Par exemple, here are a couple playlists I've put together:

Cyberdroid Supplements is for my science fiction novel, Blue 15 (an additional playlist to my main one).

For Wendigo is for a short story I submitted to a contest (which ended up being 15,000+ words, partially thanks to the mood I was able to cultivate with these songs).

4. Set up RP chats.

Roleplay is a jump-right-in approach to characterization. My best friend and I instant-message all the time, and we've been RP'ing with characters since we first started writing. Bringing in the "noobs" has always been a low-pressure way to flesh out preliminary details. This works especially well if you bring in already-established characters as sounding boards. Throw a quick challenge at them, see how they react and then use this information to your advantage. If you're into breaking the fourth wall in-RP, even better. Let the character interact out-of-universe for additional development.

As if that wasn't fun enough, you get to hang out with your writer friends. This isn't just a time to get help--you can give help, as well.

These are just four out of potentially hundreds of alternative ways to characterize your babies. It's okay not to always rely on freewriting or note-taking alone. Use your imagination to aid your imagination. Writers have no limits.

Cover Image Credit: Leeroy

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The 10 Most Overrated Halloween Costumes College Girls ALWAYS Choose

Stop rotating the same 5 costumes already, ladies.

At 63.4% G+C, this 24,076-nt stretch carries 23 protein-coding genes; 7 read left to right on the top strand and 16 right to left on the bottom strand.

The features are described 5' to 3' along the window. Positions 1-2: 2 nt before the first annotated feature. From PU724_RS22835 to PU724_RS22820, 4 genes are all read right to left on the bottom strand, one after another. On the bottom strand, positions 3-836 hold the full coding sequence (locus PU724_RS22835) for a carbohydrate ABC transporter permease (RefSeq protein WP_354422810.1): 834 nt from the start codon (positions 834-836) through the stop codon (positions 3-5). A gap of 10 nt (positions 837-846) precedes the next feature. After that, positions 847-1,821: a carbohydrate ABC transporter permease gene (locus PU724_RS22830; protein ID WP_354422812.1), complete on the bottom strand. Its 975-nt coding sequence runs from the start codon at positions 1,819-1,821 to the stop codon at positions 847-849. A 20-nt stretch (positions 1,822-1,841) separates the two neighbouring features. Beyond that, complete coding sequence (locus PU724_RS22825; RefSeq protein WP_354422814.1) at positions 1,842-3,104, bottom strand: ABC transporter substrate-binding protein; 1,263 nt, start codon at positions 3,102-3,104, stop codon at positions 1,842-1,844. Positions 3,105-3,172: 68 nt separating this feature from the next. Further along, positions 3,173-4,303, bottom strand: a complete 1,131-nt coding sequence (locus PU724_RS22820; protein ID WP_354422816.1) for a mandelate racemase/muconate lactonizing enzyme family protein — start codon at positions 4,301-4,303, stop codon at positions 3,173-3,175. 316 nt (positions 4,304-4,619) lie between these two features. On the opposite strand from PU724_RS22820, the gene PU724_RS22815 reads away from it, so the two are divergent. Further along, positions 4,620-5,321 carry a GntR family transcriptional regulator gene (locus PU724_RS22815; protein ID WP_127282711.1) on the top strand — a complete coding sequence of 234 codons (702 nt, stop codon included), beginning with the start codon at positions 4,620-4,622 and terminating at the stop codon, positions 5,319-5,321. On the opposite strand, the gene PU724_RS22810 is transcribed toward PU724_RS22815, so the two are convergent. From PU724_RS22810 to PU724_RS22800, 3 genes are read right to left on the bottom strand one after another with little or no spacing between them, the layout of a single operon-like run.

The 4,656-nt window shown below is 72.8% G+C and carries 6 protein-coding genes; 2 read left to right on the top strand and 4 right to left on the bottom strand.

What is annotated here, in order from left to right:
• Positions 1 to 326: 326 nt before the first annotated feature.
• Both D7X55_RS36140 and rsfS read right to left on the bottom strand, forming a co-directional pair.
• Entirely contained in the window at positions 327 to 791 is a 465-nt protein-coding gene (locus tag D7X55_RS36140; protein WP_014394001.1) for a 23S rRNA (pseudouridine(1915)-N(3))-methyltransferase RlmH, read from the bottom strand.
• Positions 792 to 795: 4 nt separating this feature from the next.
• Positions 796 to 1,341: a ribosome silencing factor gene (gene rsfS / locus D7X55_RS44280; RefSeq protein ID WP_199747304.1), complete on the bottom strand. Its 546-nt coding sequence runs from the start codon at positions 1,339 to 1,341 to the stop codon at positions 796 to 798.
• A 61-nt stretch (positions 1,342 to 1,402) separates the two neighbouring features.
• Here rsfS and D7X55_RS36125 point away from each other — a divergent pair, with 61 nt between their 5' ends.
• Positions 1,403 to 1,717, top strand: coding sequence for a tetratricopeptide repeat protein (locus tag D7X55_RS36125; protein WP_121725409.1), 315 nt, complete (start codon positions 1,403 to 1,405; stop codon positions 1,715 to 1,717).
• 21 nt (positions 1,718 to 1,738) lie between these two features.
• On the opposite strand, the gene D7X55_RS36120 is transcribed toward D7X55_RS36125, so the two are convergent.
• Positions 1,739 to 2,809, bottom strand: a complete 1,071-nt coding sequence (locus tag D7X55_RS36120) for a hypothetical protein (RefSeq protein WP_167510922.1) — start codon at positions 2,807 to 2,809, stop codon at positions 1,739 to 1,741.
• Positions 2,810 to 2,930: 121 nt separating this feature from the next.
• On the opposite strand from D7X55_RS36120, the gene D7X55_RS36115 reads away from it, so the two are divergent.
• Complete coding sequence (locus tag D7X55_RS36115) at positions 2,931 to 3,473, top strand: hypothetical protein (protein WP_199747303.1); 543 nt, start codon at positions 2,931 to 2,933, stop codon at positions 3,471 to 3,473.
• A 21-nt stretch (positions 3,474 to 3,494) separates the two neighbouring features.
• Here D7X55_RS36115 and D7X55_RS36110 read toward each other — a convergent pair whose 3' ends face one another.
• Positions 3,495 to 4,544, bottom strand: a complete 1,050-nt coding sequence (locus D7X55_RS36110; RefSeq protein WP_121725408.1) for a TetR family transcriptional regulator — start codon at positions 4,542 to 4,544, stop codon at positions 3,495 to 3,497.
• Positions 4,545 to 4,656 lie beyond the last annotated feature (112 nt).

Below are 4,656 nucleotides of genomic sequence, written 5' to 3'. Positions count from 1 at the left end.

We've all been there. How hard is it to come up with a creative Halloween costume? Or is it? Here are 10 of the most overrated Halloween costumes that you should NEVER do again.

SEE ALSO: 11 Feminist Halloween Costumes You Don't Need Cleavage To Feel Sexy In

1. A cat

It's time to stop.

2. Risky Business

3. Harley Quinn

I get it, Margot Robbie is hot as f***, but you're not so...

4. An athlete

Do you even watch sports? Plus, don't you wear this theme enough at frat parties?

5. Superheroes

One word. basic.

6. Police

Is this so you can blend in when you get arrested?

7. Anything With A tutu

Didn't we wear these enough as babies??

8. aliens?

We get it, you like glitter. Save it for bid day ladies...

9. The Purge

Anything to show some skin while managing to hide your face. Let's face it, Hillary Duff did it best in "Cinderella Story."

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Cover Image Credit: Abbey Coleman / Pinterest

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18 Types Of Mini-Golfers You Come Across On An 18-Hole Course

Which type of mini-golfer are YOU?


Mini-golf: A fun activity that has been around since 1916. We have all played mini-golf before and have probably played a variety of courses over the year. The one thing you might not always realize is the players around you. Next time you go mini-golfing take a look at those playing around you and see if you can find these 18 types of players. Even see which of these mini-golfers you fit!

The professional golfer.

This is the golfer who always has to look at the hole, line up his shot every time, and takes the rules seriously such as adding a stroke when the ball goes out of bounds. I mean it's mini-golf, you don't need to line up ALL your shots.

The driver.